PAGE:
Constituents' complaints about sports-betting commercials range from "annoyance" to "concern that it’s going to lead to more people playing who shouldn’t be playing," Garnett says. And he's shared those comments with people in the sports-betting industry.

"I think everyone acknowledges the volume," he adds. "There’s some who don’t do it at all, partly because of cost, partly because of public annoyance. And there’s some who lead the way, and I think it’s part of their business model."

DraftKings, FanDuel and BetMGM are the top dogs in the American sports-betting industry; they all air commercials to maintain that status. But companies that are a tier below in terms of size, such as PointsBet and Caesars Sportsbook, have also been buying plenty of ads.

Dan Hartman, the director of the Colorado Division of Gaming, expected a lot of advertising in the state's early years of sports betting, which already has 25 online sports-betting operators and 17 retail outlets at casinos.

"I think that we’re seeing a lot because we’re in the infancy," he explains. "I think that advertising is going to settle in and become kind of commonplace and not this whole bunch as everybody is getting into the business." Regulatory colleagues across the country are seeing similar high levels of sports-betting advertising, he adds.

The Division of Gaming doesn't really regulate advertising, beyond ensuring that a company is being transparent about its offerings. "With us, I want to focus my efforts on consumers and the sports betting itself," Hartman says. "I don’t want to spend a ton of resources worrying on advertising and looking at ads...and having to approve copy. That’s just not things that I think we should spend time doing."

But Hartman, who says he has been hearing from legislators about the excess of commercials, does have his own message for sports-betting companies regarding advertising: "It’s probably best that you all look at what you’re doing because you really don’t want it regulated. You want to be able to operate in the free market and do what you're doing."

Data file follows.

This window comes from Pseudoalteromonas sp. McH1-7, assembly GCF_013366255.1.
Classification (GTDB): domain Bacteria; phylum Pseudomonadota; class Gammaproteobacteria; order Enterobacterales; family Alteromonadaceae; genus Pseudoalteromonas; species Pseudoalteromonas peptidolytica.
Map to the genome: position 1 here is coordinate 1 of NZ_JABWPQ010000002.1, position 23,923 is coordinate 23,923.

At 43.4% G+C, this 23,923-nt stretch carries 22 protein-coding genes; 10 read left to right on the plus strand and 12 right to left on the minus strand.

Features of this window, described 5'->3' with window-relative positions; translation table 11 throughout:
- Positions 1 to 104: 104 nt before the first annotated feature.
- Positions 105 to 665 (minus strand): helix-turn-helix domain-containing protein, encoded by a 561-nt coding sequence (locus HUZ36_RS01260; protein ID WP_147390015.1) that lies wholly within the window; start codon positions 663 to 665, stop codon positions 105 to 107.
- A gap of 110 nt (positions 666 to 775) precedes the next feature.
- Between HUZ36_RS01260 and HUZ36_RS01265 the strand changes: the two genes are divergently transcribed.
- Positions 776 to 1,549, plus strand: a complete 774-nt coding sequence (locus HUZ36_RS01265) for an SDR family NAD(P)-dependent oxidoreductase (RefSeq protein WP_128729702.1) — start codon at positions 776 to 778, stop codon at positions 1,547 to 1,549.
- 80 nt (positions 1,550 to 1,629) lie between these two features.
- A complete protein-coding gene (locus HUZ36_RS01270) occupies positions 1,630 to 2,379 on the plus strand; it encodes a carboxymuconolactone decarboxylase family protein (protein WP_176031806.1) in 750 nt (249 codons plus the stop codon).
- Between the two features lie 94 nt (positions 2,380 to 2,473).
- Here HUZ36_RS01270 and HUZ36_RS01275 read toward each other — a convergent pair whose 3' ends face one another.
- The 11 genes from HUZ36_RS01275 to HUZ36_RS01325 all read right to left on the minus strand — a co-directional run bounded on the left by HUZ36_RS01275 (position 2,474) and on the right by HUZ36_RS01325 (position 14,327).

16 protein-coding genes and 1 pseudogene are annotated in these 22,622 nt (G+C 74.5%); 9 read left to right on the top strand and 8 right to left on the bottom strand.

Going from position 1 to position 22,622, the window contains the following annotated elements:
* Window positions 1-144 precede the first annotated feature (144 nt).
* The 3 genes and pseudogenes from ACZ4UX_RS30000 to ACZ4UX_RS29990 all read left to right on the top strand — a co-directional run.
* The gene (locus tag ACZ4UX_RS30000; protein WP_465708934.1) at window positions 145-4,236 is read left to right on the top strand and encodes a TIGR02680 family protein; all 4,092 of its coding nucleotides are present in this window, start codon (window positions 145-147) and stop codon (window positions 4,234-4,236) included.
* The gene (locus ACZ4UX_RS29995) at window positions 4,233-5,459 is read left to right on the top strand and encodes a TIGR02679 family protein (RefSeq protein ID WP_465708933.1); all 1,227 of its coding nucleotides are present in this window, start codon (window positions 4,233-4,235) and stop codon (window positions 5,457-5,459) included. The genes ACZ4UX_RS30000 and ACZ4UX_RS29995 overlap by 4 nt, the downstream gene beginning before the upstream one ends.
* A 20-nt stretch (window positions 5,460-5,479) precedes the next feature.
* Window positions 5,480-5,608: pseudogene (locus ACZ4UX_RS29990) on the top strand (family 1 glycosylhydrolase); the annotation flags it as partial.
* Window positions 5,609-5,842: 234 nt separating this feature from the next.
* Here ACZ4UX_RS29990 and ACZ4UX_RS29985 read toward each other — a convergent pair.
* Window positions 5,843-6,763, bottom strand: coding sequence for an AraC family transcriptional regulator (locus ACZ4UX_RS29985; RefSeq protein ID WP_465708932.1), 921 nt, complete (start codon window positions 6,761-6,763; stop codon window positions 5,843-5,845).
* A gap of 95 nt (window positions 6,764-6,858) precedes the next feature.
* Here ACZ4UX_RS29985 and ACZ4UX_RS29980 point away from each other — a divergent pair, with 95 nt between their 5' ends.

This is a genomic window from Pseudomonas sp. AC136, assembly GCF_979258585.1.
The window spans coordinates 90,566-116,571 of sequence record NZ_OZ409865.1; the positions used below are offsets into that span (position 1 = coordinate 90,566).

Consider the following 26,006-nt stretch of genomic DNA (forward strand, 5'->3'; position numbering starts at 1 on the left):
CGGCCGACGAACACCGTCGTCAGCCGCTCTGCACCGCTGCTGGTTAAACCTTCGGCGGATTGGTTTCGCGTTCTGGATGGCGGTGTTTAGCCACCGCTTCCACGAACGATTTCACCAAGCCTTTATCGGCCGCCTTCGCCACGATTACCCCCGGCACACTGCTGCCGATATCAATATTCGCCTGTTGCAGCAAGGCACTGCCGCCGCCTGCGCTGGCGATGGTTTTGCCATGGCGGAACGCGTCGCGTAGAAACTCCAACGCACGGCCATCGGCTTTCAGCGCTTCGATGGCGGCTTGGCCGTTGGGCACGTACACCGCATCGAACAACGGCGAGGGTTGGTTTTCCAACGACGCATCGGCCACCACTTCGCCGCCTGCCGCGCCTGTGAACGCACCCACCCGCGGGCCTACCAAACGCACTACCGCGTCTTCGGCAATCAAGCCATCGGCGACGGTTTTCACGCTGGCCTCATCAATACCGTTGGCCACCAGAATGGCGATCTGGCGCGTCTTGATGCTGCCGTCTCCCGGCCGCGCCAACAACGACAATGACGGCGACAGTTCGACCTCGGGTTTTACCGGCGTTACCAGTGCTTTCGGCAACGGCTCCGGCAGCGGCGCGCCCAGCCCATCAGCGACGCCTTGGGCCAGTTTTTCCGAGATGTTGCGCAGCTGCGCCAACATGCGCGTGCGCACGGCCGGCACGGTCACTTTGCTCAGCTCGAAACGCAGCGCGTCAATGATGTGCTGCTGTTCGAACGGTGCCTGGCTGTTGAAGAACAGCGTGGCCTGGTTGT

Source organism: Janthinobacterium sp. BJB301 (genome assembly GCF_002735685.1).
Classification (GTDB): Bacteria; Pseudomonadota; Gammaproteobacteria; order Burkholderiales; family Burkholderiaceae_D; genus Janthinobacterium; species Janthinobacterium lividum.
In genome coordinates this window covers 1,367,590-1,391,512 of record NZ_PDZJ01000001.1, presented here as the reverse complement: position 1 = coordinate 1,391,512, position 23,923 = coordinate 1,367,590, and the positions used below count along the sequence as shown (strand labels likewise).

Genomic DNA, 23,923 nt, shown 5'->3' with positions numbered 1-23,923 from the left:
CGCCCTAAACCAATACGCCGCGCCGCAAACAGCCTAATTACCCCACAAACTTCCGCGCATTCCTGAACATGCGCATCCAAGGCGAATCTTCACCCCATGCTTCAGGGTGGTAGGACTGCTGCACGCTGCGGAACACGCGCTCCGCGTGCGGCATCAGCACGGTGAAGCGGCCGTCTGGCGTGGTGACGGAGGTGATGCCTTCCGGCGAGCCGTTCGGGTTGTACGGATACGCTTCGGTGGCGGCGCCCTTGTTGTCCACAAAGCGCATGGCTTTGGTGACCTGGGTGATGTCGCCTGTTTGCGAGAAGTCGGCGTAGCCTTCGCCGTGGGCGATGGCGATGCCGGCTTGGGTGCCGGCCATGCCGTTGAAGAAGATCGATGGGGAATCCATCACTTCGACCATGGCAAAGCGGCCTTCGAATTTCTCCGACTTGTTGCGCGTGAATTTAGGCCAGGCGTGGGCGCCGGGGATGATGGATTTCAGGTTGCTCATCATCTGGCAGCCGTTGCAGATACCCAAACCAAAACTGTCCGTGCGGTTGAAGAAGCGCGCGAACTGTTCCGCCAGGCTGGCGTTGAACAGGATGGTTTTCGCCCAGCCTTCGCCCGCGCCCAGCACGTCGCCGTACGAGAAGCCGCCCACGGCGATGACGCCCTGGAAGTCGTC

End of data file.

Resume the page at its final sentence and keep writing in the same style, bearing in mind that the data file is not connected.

And people are definitely watching what the industry does. "When the sports-betting commercials come on, it can create urges and desires to gamble," says Peggy Brown, a former compulsive gambler from Lakewood who has been in recovery for over 23 years, and notes that just $230,000 from sports-gaming revenues is earmarked annually to helping those with gambling addictions.

"From a treatment standpoint, I've definitely got more clients coming in for problem gambling around sports betting," says John Bundrick, one of a handful of certified gambling counselors in Colorado. "COVID was the perfect storm. You had shut down. So if I potentially was at risk for problem gambling, I'm at home. I had somewhere they got into it and they're draining some 401ks by the end of the summer."

Sports-betting commercials in Colorado must plug a gambling-addiction hotline, but that plug usually comes at the end of the ad, and only for a moment.

While Brown would like to see the plug get stronger, she says it's better than nothing. "Just by even having that number on there about a gambling problem, it's kind of a little reality check," she notes. "It's a reminder."

A reminder that surfaces often, given the flood of sports-betting commercials in Colorado.
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Conor McCormick-Cavanagh is a staff writer at Westword, where he covers a range of beats, including local politics, immigration and homelessness. He previously worked as a journalist in Tunisia and loves to talk New York sports.